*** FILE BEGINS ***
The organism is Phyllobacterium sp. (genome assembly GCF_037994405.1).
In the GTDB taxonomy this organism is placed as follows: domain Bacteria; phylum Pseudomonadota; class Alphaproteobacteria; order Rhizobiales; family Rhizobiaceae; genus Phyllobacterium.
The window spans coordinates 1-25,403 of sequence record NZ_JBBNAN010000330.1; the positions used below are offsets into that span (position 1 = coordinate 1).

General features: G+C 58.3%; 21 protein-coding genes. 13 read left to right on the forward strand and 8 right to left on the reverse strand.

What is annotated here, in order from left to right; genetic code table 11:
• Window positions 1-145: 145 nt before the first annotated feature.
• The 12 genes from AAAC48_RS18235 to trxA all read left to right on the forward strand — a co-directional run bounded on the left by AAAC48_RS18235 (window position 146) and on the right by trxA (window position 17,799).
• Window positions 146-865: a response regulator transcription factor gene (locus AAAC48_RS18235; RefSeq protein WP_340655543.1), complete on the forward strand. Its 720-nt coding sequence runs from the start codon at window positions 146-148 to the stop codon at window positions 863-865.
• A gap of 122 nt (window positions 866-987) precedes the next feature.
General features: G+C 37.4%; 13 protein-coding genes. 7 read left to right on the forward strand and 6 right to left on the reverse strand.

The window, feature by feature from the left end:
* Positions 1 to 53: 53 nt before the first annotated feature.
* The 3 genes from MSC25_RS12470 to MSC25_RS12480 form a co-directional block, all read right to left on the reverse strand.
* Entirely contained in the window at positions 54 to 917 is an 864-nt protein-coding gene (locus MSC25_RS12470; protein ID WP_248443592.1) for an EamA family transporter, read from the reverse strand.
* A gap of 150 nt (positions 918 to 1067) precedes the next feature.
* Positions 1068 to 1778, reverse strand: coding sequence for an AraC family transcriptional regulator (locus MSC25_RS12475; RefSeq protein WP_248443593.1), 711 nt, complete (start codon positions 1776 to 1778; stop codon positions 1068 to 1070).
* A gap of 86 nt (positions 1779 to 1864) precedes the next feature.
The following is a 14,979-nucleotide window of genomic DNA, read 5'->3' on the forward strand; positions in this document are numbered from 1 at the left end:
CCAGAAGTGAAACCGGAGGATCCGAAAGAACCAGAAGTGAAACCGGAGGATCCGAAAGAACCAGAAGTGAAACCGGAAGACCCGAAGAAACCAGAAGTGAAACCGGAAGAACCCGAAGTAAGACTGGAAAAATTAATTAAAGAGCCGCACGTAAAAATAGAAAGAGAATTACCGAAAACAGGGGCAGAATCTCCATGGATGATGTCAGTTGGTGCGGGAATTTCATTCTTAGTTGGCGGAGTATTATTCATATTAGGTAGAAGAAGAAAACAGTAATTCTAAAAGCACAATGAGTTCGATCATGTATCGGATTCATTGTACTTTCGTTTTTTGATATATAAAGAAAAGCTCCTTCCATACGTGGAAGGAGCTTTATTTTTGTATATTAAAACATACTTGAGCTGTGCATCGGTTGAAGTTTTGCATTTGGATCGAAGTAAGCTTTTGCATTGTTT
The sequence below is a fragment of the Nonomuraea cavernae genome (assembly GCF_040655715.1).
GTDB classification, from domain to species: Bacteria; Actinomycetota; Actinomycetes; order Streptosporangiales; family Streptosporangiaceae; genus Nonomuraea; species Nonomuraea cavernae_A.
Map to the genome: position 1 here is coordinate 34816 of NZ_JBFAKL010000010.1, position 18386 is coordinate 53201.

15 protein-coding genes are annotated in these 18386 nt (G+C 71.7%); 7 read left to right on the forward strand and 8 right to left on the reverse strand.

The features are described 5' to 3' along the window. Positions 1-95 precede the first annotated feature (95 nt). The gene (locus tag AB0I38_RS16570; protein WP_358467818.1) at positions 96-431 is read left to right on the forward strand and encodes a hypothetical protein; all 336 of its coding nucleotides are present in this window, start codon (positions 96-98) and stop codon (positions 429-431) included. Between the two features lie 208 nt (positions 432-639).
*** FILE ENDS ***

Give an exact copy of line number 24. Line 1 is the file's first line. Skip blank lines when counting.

The features are described 5' to 3' along the window. Positions 1-95 precede the first annotated feature (95 nt). The gene (locus tag AB0I38_RS16570; protein WP_358467818.1) at positions 96-431 is read left to right on the forward strand and encodes a hypothetical protein; all 336 of its coding nucleotides are present in this window, start codon (positions 96-98) and stop codon (positions 429-431) included. Between the two features lie 208 nt (positions 432-639).